I’m going to batch a few of these reviews in the interest of catching up. Enjoy!
Autobiography of Andrew Carnegie
Andrew Carnegie was a classic American industrialist. He is most known for coming from nothing and amassing an incredible wealth in the steel industry. He is slightly less known for building hundreds of libraries and giving away the vast majority of his wealth to make the country a better place. His autobiography will appeal to the capitalist and the philanthropist and perhaps even encourage the fusion of both types of person. Absolutely worth the read.
Grinding it Out – Ray Kroc
Ray Kroc was a straight up classic Chicago hustler. I’d lump him in with the likes of Palmer, Pullman, Armour/Swift etc. I didn’t know much of his history, but I did know he built McDonald’s into what we know today, so he had to be a pretty impressive person. I watched “The Founder” that came out this year, and was even more intrigued with Kroc. The movie depicts him to be a tough and self centered businessman who ultimately squeezes the McDonald’s brothers out of their own restaurant forcibly. With all movies that are based on real events, you can expect the more compelling parts of someone’s personality to be exaggerated to produce more interesting movie content. Nonetheless I enjoyed the movie and was delighted to see that Ray Kroc actually wrote an autobiography with his side of the story. The title “Grinding it Out” immediately made me smile, any guy who would use that phrase to describe his life is a man I want to read about.
The Startup of You – Reid Hoffman
Reid Hoffman is an incredible entrepreneur, not just in the founding of LinkedIn but in his general approach to business and life. Lots can be learned from his book “The Startup of You” which reads as a compilation of actionable advice to use in the improvement of your professional life. Here a few of his main concepts.
Permanent Beta – This is the idea that the things your create as well as yourself should always be thought of as in ‘Beta’. Taking this approach allows you to internalize the fact that things will always be changing in the business landscape and you as well as your products need to continuously adapt and improve.
Invest in Yourself – Another straightforward concept, Reid stresses the importance of putting your own development first. He encourages readers to take more time for themselves, and not to be afraid of investing time/money in the building of skills that will pay dividends down the road.
Build a Risk Tolerance – Most people that work a salaried day job don’t have enough money put away to last two weeks. On top of that, they don’t have the skills developed to make themselves indispensible or better yet to find other meaningful work should they be let go. Building up capital and skills is the best kind of insurance plan to have for when the unexpected strikes.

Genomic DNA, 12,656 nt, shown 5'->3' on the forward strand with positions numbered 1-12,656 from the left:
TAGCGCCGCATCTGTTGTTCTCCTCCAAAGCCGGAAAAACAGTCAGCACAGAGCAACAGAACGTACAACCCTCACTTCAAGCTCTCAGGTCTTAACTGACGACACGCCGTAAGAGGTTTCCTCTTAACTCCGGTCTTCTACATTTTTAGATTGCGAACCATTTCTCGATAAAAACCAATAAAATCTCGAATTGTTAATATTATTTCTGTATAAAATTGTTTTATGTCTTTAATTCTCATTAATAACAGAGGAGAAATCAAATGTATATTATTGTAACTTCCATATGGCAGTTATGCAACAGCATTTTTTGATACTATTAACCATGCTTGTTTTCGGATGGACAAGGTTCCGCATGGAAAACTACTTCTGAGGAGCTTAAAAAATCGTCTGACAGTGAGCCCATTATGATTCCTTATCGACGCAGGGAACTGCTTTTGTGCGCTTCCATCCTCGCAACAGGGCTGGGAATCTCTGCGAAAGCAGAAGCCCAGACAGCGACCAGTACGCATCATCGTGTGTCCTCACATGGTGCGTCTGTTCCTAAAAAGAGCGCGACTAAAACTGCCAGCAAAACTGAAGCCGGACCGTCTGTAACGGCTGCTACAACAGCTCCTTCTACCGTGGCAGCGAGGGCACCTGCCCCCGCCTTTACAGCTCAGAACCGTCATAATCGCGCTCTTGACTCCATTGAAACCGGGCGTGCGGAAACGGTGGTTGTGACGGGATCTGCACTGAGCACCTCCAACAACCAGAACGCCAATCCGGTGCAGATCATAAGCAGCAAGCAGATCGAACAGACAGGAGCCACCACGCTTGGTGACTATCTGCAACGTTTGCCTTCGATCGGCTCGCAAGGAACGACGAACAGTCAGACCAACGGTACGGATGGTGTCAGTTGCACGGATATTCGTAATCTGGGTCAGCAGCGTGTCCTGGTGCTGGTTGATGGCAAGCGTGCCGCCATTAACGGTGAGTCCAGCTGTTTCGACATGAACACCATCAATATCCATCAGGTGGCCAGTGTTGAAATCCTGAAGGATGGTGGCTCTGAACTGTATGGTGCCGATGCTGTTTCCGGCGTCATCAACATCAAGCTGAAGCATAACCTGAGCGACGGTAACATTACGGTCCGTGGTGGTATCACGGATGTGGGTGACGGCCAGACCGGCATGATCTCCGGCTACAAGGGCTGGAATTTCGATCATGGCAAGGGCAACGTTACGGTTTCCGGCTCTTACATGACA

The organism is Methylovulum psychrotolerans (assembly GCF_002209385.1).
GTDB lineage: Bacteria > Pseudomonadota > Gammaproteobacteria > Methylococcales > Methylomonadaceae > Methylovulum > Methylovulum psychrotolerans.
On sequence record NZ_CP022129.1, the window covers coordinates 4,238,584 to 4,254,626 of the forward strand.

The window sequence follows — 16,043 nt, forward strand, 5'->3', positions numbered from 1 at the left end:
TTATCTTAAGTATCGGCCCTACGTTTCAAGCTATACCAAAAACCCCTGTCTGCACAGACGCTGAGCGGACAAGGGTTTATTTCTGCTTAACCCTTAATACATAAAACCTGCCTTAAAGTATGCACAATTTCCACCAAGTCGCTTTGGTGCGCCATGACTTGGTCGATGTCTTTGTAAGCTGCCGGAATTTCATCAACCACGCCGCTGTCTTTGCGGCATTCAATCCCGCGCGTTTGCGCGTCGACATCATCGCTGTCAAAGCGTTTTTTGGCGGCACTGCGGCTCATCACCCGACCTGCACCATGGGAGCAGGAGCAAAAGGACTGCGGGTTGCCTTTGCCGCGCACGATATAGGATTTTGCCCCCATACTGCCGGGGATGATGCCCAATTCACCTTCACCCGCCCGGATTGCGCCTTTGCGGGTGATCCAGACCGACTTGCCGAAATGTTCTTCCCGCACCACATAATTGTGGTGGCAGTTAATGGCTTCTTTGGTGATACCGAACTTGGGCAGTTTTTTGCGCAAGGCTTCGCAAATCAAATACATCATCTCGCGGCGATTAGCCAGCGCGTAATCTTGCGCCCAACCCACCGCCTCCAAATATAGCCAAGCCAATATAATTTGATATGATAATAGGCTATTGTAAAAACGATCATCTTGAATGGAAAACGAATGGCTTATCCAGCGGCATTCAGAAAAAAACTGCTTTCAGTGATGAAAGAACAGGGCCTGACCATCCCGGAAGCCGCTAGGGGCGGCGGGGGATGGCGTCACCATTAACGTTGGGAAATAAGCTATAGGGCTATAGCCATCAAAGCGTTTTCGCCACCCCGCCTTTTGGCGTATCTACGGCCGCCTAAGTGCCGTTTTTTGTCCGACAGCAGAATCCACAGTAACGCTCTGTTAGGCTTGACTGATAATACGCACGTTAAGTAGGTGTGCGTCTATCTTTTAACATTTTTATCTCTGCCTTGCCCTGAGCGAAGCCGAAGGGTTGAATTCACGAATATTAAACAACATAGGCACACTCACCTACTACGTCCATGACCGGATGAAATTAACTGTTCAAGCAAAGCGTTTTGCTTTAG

To sum up, it’s critical for people the understand that we live in an age of uncertainty and rapid innovation (change). To be able to prosper, one must cultivate an ‘antifragility’ to change and structure their professional life (and financial) to benefit from the volatility of the business world.
The Self Made Billionaire Effect
The Self Made Billionaire Effect, is the result of a pretty comprehensive study of today’s ‘self made’ billionaires. The authors try to squash a lot of generalizations that are often thrust upon our fearless top percentage of earners with actual facts of their lives. Things like “how import is vision?”, adapting to changing market environments etc. are covered in detail.
Usually books like this are pretty fluffy, but I downloaded this one anyways in hope of finding a few gems of insight to make it worthwhile.
I won’t go into each chapter this time, but the biggest piece of value I got from this book was a clearer definition of a topic I’ve often grappled with myself. Duality and the ability to hold seemingly contradicting ideas in one’s head simultaneously is an overwhelming commonality among billionaires.
If you read enough autobiographies (heh) then you start to come across conflicting ideas about business and life naturally. Gary Vaynerchuk might say “grind! Never give in ever, even if it takes years” while others might say things like “fail fast, iterate continuously and don’t be afraid to abandon something that isn’t working”. A logical reader may wonder who is right? Well in a lot of cases both, they are merely expressing different sides of the same coin used to play the slot game of entrepreneurship.
When I read the author’s take on duality of business it helped solidify the thoughts I was having when reading advice from many of the subjects of this book. It’s very important to be able to hold nuanced concepts in your mind so you can apply the appropriate one to a decision you’re facing. Interesting stuff, more on this later. Overall it was a worthwhile read, even if you don’t aspire to being a billionaire (I certainly don’t).